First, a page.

Somewhere in space at this moment, hurtling toward Earth at roughly 16 miles per second, is the doomsday rock.
The question of growing interest to scientists and engineers is exactly when it will approach the planet and whether anything can be done to avoid a catastrophic collision, such as nudging the rock off course with a nuclear blast or two.
The doomsday rock is an asteroid large enough to severely disrupt life on Earth upon impact, lofting pulverized rock and dust that would block most sunlight.
Agriculture would virtually end, and civilization could wither and die, just as the dinosaurs and many other forms of life are thought by some to have been wiped out by a massive object from outer space 65 million years ago.
So far, no astronomer has located such a killer asteroid, which by definition would be a mile wide or larger, would have an orbit that crossed Earth's and would do so at exactly the wrong moment.
But, given enough time, it is inevitable that one will appear. And the odds are that the moment could be relatively soon, in celestial terms.
Experts, extrapolating from craters observed on the Moon and from a partial survey of Earth-crossing asteroids, calculate that a "big one" slams into the planet once every 300,000 to 1 million years.
More graphically, that means there is between one chance in 6,000 and one chance in 20,000 of a cataclysmic impact in the next 50 years.
"Eventually it will hit and be catastrophic," said Dr. Tom Gehrels, a professor of lunar and planetary science at the University of Arizona who heads a team that searches the sky for killer asteroids.
"The largest near-Earth one we know of is 10 kilometers in diameter [about 6.2 miles]. If a thing like that hit, the explosion would be a billion times bigger than Hiroshima. That's a whopper," he said.
The field of asteroid detection and avoidance, once pooh-poohed as laughably paranoid, has grown in size and respectability in the last decade.
Last year Congress called for a series of detailed studies after a half-mile-wide asteroid crossed the planet's path at an uncomfortably close distance in 1989.
"The Earth had been at that point only six hours earlier," a House report noted. "Had it struck the Earth it would have caused a disaster unprecedented in human history. The energy released would have been equivalent to more than 1,000 one-megaton bombs."
The National Aeronautics and Space Administration is now spending somewhat less than $1 million a year to search for Earth-crossing asteroids.
To that end, Dr. Gehrels's team at the University of Arizona uses a 36-inch telescope on Kitt Peak equipped with an advanced electronic detector.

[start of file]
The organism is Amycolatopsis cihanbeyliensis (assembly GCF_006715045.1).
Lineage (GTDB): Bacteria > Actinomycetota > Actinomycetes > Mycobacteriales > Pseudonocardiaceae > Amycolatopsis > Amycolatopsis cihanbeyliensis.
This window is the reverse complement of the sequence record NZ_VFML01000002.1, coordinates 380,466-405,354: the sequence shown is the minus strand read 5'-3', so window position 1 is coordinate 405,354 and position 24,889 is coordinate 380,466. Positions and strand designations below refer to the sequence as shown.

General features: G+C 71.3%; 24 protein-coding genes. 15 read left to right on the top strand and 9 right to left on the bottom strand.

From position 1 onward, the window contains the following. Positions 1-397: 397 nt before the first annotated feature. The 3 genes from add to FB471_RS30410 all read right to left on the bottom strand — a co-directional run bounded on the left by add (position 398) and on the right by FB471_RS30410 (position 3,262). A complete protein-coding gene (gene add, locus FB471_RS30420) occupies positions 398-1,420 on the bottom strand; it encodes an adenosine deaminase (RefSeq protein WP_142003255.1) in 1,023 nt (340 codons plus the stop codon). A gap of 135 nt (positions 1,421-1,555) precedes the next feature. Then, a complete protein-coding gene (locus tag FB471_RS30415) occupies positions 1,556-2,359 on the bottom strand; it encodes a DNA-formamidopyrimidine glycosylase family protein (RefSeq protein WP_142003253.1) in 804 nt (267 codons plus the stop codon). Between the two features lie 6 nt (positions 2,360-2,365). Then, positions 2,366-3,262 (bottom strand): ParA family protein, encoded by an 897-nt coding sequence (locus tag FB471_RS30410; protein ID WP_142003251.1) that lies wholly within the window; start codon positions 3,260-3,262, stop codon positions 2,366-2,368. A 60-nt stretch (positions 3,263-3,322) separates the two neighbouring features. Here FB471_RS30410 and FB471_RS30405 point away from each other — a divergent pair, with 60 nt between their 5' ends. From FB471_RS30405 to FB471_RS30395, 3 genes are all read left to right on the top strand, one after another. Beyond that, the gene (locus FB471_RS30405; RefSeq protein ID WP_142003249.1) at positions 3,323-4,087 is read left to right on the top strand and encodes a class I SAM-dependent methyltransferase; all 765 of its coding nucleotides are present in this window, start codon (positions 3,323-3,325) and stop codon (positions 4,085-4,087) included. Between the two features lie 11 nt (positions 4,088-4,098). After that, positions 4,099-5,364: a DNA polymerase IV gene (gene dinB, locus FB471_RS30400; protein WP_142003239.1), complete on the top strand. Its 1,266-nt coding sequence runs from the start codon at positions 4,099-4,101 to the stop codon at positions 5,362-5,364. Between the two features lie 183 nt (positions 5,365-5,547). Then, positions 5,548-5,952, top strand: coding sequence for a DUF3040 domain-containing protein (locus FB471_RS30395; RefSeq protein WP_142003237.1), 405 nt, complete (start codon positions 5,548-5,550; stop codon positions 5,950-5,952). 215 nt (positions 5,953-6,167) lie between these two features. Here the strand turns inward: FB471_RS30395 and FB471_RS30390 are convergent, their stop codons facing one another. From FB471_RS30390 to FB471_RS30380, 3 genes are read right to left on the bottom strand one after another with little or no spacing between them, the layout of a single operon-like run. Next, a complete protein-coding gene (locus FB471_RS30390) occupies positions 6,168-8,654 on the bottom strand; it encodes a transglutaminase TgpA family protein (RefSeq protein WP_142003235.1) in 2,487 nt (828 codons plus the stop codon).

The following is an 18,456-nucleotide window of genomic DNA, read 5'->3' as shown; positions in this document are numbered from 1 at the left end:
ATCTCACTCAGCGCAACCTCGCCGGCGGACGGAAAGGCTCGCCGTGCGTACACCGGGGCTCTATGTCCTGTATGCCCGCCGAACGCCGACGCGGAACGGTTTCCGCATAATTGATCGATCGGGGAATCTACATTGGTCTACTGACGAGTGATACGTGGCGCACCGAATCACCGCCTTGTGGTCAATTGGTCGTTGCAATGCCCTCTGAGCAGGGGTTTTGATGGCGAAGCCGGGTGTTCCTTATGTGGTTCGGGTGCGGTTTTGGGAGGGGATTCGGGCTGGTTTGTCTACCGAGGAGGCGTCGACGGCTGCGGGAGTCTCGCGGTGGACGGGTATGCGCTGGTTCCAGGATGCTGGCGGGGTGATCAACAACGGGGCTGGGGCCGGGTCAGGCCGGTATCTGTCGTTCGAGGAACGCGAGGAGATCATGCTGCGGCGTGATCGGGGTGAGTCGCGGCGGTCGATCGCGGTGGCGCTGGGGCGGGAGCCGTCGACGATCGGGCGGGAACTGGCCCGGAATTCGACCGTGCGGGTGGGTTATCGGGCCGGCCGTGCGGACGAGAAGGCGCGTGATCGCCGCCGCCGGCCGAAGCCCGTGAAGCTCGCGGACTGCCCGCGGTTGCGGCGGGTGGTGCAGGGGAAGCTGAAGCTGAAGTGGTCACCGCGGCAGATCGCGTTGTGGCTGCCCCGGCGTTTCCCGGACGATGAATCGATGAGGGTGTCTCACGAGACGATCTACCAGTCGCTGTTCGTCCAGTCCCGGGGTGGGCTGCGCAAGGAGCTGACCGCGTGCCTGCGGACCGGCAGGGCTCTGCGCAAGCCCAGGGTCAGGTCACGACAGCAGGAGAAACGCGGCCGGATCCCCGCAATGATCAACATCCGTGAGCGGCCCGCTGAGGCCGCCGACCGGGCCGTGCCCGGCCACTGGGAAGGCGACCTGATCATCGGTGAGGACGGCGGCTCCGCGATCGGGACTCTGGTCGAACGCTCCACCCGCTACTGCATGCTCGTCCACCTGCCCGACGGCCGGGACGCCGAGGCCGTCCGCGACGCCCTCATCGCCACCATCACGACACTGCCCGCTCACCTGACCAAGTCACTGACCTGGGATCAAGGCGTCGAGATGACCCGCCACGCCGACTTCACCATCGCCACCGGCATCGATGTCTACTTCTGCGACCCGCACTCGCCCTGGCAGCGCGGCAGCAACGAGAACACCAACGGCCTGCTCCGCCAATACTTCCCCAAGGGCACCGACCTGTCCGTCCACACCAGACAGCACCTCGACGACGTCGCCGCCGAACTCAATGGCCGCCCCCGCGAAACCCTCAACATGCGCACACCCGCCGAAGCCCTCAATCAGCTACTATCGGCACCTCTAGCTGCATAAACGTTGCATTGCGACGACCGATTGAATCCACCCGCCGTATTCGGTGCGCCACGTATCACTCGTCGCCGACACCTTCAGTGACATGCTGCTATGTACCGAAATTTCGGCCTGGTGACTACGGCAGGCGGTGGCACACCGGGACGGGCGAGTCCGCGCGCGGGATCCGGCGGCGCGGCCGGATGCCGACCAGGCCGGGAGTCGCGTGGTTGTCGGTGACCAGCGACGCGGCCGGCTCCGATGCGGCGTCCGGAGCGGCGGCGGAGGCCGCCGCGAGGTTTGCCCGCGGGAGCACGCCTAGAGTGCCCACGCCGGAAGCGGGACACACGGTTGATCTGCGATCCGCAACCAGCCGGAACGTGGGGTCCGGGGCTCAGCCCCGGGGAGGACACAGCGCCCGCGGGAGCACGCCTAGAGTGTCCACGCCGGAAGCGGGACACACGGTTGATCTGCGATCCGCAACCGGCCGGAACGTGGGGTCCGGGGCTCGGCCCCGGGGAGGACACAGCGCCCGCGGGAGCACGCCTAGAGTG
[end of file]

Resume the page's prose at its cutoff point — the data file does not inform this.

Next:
NASA is also studying the feasibility of nudging the asteroids aside and helped sponsor the first International Conference on Near-Earth Asteroids, in San Juan Capistrano, Calif.
"There's a good deal of interest," said Dr. Clark R. Chapman, chairman of the conference and an astronomer at the Planetary Science Institute in Tucson, Ariz., a private non-profit group.
"For a long time the problem was known only theoretically," he said. "Now we have hard data," referring to lengthening lists of Earth-crossing asteroids.
"The Earth is bound to be hit," he said. "Statistically, it's certain. It's unlikely that a really large asteroid will hit in our lifetime, but it's not beyond the pale."
"The risk of death," Dr. Chapman said, "is higher per person than a jet airplane crash.
"It's more likely than lots of things people worry about, like botulism or fireworks or many carcinogens," he said.
The risk is high enough, he added, to suggest the desirability of action.
The American Institute of Aeronautics and Astronautics, a society of professional engineers based in Washington, strongly agrees.
"We would be derelict if we did nothing," the group said in a position paper last year.
Asteroids are craggy remnants from the creation of the solar system that revolve around the sun, mostly in orbits between those of Mars and Jupiter. Some, however, follow a more eccentric course that takes them across the path of the Earth.
So far, 184 Earth-crossing asteroids have been observed and their orbits mapped. New ones are being added at the rate of about two a month. None found so far are expected to hit the Earth soon. On the other hand, it is estimated that only about 10 percent of the big ones have been found.
Experts say there are probably 500 Earth-crossing asteroids with diameters of roughly a mile, and perhaps a dozen that are three or more miles wide, making them the size of large mountains. The bigger ones would truly be doomsday rocks.
The father of the field is Dr. Eugene M. Shoemaker, a 63-year-old geologist-turned-astronomer with the U.S. Geological Survey in Flagstaff, Ariz. In the 1950s he closely studied a three-quarter-mile-wide crater in northern Arizona, which many geologists believed was volcanic in origin.
Instead, he proved it was created by a 150-foot-wide asteroid that slammed into the Earth 50,000 years ago.